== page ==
I think your site is great. I was wondering if you wanted to do a link exchange. If you can add me to your blog roll. My site is: http://www.lexiyoga.com
    Hope to hear from you soon

  5. Diane MacEachern August 9, 2009 at 7:02 am #

    The swag issue is one that hopefully will continue to be examined. I’m personally not opposed to swag per se; I’m opposed to junk that creates a lot of trash, uses a lot of energy, potentially exposes people to unhealthy ingredients, and serves no useful purpose other than to promote the provider. But bottom line: we don’t have to take the stuff. It’s empowering to walk away. How can we get more people to do so?

  6. Jason August 11, 2009 at 11:48 am #

    I love playing golf. I’m playing this week.
    This is a great site you have here. I have a blog myself that inspires people and I would like to exchange links with you. When you get a chance, let me know if this is possible, either by email or a comment on my site. Jason

  7. ellie August 22, 2009 at 4:20 pm #

    I blog, but I’m not a BlogHer blogger. However, lots of the women bloggers I read did attend the convention here in Chicago.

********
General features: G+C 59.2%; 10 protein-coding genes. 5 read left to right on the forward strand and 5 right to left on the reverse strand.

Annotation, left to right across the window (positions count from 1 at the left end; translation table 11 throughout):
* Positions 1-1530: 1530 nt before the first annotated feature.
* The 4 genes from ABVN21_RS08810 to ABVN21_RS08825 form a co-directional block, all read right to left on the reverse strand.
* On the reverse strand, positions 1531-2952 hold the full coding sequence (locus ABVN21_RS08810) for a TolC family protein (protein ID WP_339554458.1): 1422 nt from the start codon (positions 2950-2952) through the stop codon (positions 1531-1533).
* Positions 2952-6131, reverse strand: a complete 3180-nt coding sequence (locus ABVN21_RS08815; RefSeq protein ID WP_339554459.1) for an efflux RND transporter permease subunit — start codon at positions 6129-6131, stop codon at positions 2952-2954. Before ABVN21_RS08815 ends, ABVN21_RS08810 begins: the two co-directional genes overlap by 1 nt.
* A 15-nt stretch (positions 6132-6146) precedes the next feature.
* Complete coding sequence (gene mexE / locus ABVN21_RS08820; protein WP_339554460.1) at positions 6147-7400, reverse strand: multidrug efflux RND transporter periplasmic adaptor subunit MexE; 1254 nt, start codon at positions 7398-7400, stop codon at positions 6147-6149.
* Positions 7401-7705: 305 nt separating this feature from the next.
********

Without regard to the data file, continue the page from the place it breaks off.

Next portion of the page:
Gotta say, it’s weird that so many mom bloggers went ga-ga over the giveaways. Isn’t it their children’s world we’re hoping to improve. Shouldn’t they be the first to hug onto the green lifestyle?
    When I get a picture in my mind of BlogHer, it’s of women laden down with stuff they don’t need and really did pay for in more ways than they know!
    Glad I found your blog.

  8. Diane MacEachern August 26, 2009 at 5:57 am #

    Thanks for your comments. Yes, I found it weird that people went crazy over Fritos (literally). We need to re-think our notion of “value” – not have it defined in terms of free junk companies want to give us, but in terms of quality experiences and goods that will have meaning and endure.

  9. Kim September 15, 2009 at 2:27 pm #

    Great post! I appreciate your honesty, too. When corporations get involved in any aspect of life, that’s when things seem to get out of control and sustainability and common sense seems to take a back seat.